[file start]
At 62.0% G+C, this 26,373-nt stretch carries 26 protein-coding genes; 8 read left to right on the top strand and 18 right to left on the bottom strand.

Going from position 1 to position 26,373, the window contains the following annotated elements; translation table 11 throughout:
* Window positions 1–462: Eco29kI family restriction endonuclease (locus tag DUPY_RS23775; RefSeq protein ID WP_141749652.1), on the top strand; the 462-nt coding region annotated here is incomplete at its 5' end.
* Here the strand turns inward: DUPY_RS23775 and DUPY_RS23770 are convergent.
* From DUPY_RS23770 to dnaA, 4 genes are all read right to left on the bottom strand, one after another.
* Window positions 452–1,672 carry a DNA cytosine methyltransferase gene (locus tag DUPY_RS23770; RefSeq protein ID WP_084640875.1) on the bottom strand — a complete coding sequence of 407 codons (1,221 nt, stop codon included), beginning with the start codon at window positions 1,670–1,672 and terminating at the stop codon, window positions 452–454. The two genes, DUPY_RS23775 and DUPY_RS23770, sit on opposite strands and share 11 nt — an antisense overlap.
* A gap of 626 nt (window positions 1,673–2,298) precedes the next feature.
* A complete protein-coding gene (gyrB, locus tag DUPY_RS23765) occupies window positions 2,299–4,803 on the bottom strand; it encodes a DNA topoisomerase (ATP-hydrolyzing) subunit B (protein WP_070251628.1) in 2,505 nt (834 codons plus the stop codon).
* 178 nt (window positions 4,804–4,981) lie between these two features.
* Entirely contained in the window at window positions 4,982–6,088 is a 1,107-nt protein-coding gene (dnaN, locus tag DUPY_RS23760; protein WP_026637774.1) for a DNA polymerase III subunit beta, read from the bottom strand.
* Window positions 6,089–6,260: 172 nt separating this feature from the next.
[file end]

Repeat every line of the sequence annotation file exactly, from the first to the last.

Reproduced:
At 62.0% G+C, this 26,373-nt stretch carries 26 protein-coding genes; 8 read left to right on the top strand and 18 right to left on the bottom strand.

Going from position 1 to position 26,373, the window contains the following annotated elements; translation table 11 throughout:
* Window positions 1–462: Eco29kI family restriction endonuclease (locus tag DUPY_RS23775; RefSeq protein ID WP_141749652.1), on the top strand; the 462-nt coding region annotated here is incomplete at its 5' end.
* Here the strand turns inward: DUPY_RS23775 and DUPY_RS23770 are convergent.
* From DUPY_RS23770 to dnaA, 4 genes are all read right to left on the bottom strand, one after another.
* Window positions 452–1,672 carry a DNA cytosine methyltransferase gene (locus tag DUPY_RS23770; RefSeq protein ID WP_084640875.1) on the bottom strand — a complete coding sequence of 407 codons (1,221 nt, stop codon included), beginning with the start codon at window positions 1,670–1,672 and terminating at the stop codon, window positions 452–454. The two genes, DUPY_RS23775 and DUPY_RS23770, sit on opposite strands and share 11 nt — an antisense overlap.
* A gap of 626 nt (window positions 1,673–2,298) precedes the next feature.
* A complete protein-coding gene (gyrB, locus tag DUPY_RS23765) occupies window positions 2,299–4,803 on the bottom strand; it encodes a DNA topoisomerase (ATP-hydrolyzing) subunit B (protein WP_070251628.1) in 2,505 nt (834 codons plus the stop codon).
* 178 nt (window positions 4,804–4,981) lie between these two features.
* Entirely contained in the window at window positions 4,982–6,088 is a 1,107-nt protein-coding gene (dnaN, locus tag DUPY_RS23760; protein WP_026637774.1) for a DNA polymerase III subunit beta, read from the bottom strand.
* Window positions 6,089–6,260: 172 nt separating this feature from the next.